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All the Wrong Places: Adrift in the Politics of the Pacific Rim

Overview

James Fenton is the right man in the wrong place in dangerous times. This journalist, poet, and critic is almost always at the center of a revolution. Fenton was one of the last journalists in Saigon, and his reporting from the abandoned American embassy, “where the looting had just begun,” is unlike any Vietnam coverage you’ve ever read. “Some people gave me suspicious looks; I was after all the only one there with a white face—so I began to do a little looting myself . . . .Two things I could not take were ...

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Overview

James Fenton is the right man in the wrong place in dangerous times. This journalist, poet, and critic is almost always at the center of a revolution. Fenton was one of the last journalists in Saigon, and his reporting from the abandoned American embassy, “where the looting had just begun,” is unlike any Vietnam coverage you’ve ever read. “Some people gave me suspicious looks; I was after all the only one there with a white face—so I began to do a little looting myself . . . .Two things I could not take were reproduction of an 1873 map of Hanoi and a framed quotation by Lawrence of Arabia, which read ‘Better to let them do it imperfectly than do it perfectly yourself, for it is their country, their way, and your time is short.’”

Reporting from war-ravaged Cambodia, Fenton lived for a while in a monastery, where the monks, certain he was a CIA agent, were fixated with his bout of constipation. In “The Snap Revolution,” Fenton chronicles Corazon Aquino's assumption of power in the Philippines, from a vantage point so close “I could even tell you what perfume Imelda Marcos was wearing.” Fenton's most recent posting is Korea, where he reports, in his inimitable fashion, on the recent riots and election in that complex country on the brink of civil convulsion. All the Wrong Places is a visceral and unforgettable view from the Pacific Rim.

From the fall of Saigon to war-ravaged Cambodia and Corazon Aquino's assumption of power in the Phillipines, this is a visceral and unforgettable view.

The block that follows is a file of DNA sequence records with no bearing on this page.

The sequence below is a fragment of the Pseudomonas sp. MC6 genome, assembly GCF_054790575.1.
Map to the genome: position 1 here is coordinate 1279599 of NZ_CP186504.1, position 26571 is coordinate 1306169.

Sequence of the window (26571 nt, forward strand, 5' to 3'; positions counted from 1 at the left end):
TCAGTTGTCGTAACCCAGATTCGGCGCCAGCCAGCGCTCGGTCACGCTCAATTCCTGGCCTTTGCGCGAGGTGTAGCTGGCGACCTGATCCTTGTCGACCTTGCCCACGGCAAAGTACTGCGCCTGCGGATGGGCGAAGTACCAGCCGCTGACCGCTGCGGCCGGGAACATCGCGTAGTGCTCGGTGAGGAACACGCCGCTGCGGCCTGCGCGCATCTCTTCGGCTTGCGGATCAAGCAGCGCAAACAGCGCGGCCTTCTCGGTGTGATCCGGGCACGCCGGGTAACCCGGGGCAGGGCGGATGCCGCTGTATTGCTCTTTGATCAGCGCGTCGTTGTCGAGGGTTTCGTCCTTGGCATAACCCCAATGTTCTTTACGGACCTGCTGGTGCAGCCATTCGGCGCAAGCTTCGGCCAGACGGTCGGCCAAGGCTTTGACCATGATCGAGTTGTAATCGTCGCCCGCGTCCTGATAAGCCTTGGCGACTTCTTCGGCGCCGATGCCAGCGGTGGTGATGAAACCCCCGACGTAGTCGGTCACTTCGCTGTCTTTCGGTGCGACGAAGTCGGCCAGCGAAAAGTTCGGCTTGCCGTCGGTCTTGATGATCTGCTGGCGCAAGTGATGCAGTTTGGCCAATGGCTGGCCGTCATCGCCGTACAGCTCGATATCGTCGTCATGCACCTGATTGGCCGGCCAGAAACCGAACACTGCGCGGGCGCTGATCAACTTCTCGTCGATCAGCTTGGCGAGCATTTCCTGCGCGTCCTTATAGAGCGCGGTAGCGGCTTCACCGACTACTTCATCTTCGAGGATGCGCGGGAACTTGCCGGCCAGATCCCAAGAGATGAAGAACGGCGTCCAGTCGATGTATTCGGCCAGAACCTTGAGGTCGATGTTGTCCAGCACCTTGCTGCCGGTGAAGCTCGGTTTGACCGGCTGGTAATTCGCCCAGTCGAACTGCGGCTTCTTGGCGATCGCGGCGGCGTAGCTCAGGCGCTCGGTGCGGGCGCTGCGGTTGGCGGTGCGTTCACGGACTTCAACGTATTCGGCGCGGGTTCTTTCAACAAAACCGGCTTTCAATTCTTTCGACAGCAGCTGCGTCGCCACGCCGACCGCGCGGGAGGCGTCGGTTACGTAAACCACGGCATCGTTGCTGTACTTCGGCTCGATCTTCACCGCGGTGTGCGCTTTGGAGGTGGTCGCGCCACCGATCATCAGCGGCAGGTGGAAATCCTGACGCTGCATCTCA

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Editorial Reviews

Publishers Weekly - Publisher's Weekly
British poet and journalist Fenton reported for British and American newspapers from Vietnam, Cambodia, the Philippines and Korea from 1973 to 1987, and here recounts, with cynicism and an eye for detail, his remarkable experiences. A self-proclaimed sympathizer to liberation movements, he first went to Vietnam in 1973 to ``see a war, and . . . a communist victory'' but does not romanticize his encounters with the Viet Cong, which included participation in the looting of the American embassy and a ride on the first North Vietnamese tank to enter the Saigon palace grounds. His impressionistic description of a Cambodian monastery, even as the country is ravaged by the Khmer Rouge, recalls both the nuances of everyday life and his private feelings. Reportage from South Korea is less self-indulgent and covers aspects of that country's struggle for democracy not usually detailed in Western media. Throughout, Fenton avoids sensationalism, but a dense prose style and an abundance of personal and historical references diminish the strength of his more insightful anecdotes. (Oct.)
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Product Details

  • ISBN-13: 9780871132048
  • Publisher: Grove/Atlantic, Inc.
  • Publication date: 4/28/1994
  • Series: Travel Series
  • Pages: 288
  • Product dimensions: 5.46 (w) x 9.02 (h) x 0.78 (d)

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